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California and the West | CAPITOL JOURNAL

Avoiding the Real Issues Will Only Hurt Candidates

September 17, 1998|GEORGE SKELTON and SACRAMENTO

Here is a thought for the two men running for governor: Stipulate to some stuff, then get on with talking about important things.

Stipulate, for example, that:

* Lt. Gov. Gray Davis supports abortion rights and Atty. Gen. Dan Lungren does not. That's important, but there's a limit to how many times we need to hear it.

* Both candidates support the death penalty. Quit the quibbling over who's the most eager executioner.

* Three decades ago Davis fought in Vietnam and Lungren never wore a uniform. And two decades ago Davis carried water for--horrors!--Gov. Jerry Brown. That's ancient history.

* Both are men of reasonably good character. Sure, you can find flaws: Davis has been known to berate advisors; Lungren tends to ignore advisors. But both seem to be honest, loyal and--FYI--good husbands.

All that said, they also should stipulate that California faces many real problems, most of them related to growth--transportation, water, school facilities, pollution, prisons. . . . And voters might like to know how somebody who aspires to be governor plans to relieve these severe growing pains.

*

Lungren told reporters last week that "since there is no huge issue" this election year, he thinks voters will select the next governor based on "character."

Wrong, says pollster Mark Baldassare of the independent Public Policy Institute of California. "Voters seem to look upon any character-related pitch with great suspicion for the simple reason that they are conditioned to view politicians as ethically challenged," Baldassare asserts.

"Voters seem to be saying, 'Don't brag about your sterling character. Just tell me what you plan to do.' "

Baldassare this week released a statewide poll showing that what matters most to voters, by far, are issues. (The poll also showed Democrat Davis leading Republican Lungren by 47% to 38%.)

Asked which is most important in deciding whom to vote for, 61% of those surveyed replied "the candidates' stands on the issues." Only 18% said "character," followed by experience, 14%, and political party, 5%.

Personally, I'm skeptical of these lopsided responses. I agree with veteran GOP political consultant Sal Russo, who contended: "That's a political correctness answer. People also will tell you they don't like negative ads. But we know that negative ads normally work."

Regardless, it is politically important to campaign on issues. Complex subjects--especially involving infrastructure, a horrible word--tend to be eye-glazing. So candidates are inclined to avoid them. But even if most voters barely listen, they do pick up an important drift: A candidate is substantive, has a vision and is serious about leading the state into a better future. And this, in the end, is part of character.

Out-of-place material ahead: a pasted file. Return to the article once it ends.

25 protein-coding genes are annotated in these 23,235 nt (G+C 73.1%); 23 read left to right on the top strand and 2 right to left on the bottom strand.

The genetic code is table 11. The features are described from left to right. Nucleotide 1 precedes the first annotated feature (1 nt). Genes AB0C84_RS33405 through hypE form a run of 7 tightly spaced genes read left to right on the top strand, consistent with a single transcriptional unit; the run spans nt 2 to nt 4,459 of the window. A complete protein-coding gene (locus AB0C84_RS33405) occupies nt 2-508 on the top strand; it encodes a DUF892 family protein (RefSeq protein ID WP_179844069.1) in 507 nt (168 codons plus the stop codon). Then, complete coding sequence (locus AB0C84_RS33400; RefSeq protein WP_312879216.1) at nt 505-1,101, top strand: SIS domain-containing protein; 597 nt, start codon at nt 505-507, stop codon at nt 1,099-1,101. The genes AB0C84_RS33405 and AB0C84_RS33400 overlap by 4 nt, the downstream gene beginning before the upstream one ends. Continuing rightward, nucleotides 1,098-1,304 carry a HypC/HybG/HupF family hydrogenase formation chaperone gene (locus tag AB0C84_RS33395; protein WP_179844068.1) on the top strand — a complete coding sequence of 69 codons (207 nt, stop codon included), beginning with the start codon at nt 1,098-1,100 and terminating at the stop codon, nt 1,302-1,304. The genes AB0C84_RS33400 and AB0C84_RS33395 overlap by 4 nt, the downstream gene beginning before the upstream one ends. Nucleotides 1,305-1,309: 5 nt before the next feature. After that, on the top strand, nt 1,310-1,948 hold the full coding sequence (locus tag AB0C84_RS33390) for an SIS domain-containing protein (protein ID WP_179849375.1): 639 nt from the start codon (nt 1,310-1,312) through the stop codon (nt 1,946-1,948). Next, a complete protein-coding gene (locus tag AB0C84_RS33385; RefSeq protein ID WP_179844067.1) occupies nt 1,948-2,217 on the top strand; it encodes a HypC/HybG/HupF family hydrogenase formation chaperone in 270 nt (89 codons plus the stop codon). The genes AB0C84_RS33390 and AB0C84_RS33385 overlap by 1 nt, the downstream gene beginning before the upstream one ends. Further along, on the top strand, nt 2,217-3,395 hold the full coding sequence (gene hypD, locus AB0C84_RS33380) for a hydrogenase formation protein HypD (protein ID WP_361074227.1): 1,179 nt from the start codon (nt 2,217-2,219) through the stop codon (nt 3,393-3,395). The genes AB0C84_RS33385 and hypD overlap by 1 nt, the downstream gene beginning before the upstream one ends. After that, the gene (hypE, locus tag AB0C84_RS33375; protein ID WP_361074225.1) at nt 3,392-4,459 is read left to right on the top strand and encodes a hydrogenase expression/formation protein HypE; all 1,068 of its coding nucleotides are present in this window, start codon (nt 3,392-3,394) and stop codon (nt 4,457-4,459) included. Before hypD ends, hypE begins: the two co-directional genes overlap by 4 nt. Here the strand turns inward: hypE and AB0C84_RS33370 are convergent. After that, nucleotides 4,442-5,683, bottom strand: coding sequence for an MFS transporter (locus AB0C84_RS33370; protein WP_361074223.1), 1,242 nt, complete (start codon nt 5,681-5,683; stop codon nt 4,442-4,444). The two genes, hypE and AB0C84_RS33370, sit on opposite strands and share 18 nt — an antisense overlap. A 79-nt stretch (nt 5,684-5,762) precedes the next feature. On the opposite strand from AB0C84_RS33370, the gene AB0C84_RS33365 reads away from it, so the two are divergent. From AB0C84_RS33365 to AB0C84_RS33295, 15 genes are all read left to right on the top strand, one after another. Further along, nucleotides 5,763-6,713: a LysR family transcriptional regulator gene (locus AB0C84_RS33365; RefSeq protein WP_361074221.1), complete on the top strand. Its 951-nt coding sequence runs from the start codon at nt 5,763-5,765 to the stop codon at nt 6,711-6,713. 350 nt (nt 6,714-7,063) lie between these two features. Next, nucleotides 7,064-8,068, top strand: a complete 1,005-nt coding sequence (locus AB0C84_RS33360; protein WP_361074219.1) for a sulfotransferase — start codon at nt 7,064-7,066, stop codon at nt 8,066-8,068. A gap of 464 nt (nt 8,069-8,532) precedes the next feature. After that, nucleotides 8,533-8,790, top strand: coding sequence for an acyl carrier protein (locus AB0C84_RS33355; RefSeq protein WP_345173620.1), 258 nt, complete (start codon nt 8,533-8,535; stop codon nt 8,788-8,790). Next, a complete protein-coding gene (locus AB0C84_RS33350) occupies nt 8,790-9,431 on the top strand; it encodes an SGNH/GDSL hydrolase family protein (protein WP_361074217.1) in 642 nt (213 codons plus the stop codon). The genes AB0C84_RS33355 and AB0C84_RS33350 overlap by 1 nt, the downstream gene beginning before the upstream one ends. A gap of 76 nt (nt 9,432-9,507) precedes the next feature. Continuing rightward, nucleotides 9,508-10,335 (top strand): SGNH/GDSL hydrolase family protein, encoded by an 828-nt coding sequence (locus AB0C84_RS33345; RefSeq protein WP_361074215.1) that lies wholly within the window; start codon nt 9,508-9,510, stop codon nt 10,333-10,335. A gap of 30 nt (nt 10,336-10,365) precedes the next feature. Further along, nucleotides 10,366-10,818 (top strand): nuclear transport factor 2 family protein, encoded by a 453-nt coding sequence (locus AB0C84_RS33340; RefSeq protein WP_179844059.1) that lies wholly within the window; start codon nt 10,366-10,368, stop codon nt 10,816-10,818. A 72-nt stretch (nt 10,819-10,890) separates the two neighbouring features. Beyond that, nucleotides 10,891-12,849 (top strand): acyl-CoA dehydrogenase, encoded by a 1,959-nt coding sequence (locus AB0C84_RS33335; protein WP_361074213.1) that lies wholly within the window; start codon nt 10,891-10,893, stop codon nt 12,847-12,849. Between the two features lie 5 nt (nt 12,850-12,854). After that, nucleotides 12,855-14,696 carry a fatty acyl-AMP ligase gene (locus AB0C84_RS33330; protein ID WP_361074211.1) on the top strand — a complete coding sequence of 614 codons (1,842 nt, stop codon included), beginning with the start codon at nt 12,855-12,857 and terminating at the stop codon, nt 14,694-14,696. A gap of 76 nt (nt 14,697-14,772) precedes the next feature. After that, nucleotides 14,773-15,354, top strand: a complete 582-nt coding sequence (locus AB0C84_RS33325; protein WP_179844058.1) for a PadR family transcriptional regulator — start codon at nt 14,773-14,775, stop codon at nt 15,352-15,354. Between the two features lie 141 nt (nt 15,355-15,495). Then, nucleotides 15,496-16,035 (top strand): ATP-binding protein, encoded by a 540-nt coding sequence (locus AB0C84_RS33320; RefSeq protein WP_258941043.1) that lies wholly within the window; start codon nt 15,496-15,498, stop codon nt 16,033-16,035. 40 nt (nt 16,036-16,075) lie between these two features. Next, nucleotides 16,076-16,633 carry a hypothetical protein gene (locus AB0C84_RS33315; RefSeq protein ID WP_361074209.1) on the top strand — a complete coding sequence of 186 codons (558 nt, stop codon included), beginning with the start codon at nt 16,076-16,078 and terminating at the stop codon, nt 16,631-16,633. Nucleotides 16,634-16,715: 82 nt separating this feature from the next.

"Maybe the Ronald Reagan years colored me," says Russo, a former Reagan aide, "but I think candidates need to speak from their heart and address issues they believe are important--and get out of the business of pandering to the latest poll results. It doesn't matter whether 90% or 2% of the people think the issue is important. You can define your candidacy as trying to solve real problems."

*

Voters think crime and education are "the most serious problems" facing California, Baldassare found. Nothing else is close. That's hardly news to the candidates. Lungren is running a TV ad about crime; ditto Davis about education.

But the pollster also asked some separate infrastructure questions and detected deep concern about highways and water; 70% believe their local roads will be inadequate within 10 years and 53% feel the same about water supply.

Recently the California Business Roundtable--composed of major corporate CEOs--released a report outlining $90.5 billion in infrastructure needs over the next 10 years. The state is about $58 billion short of having enough money, it figured. Part of the solution is a $9.2-billion school bond issue, which includes construction financing reforms and is on the November ballot. The organization also recommended raising the state debt limit and dedicating a quarter-cent of the sales tax for pay-as-you-go construction financing.

But this kind of yawner doesn't get debated on the campaign trail, let alone in TV ads. To his credit, however, Lungren did mention in one debate that the gas tax may have to be raised to pay for highways. And he'll talk in detail about water--if asked.

R. William Hauck, president of the Business Roundtable and a veteran Capitol wonk, concedes he's disappointed in the candidates. "I'm hopeful both will begin to talk more about their own views of the challenges facing California," he says.

Just a thought. But don't hold your breath.

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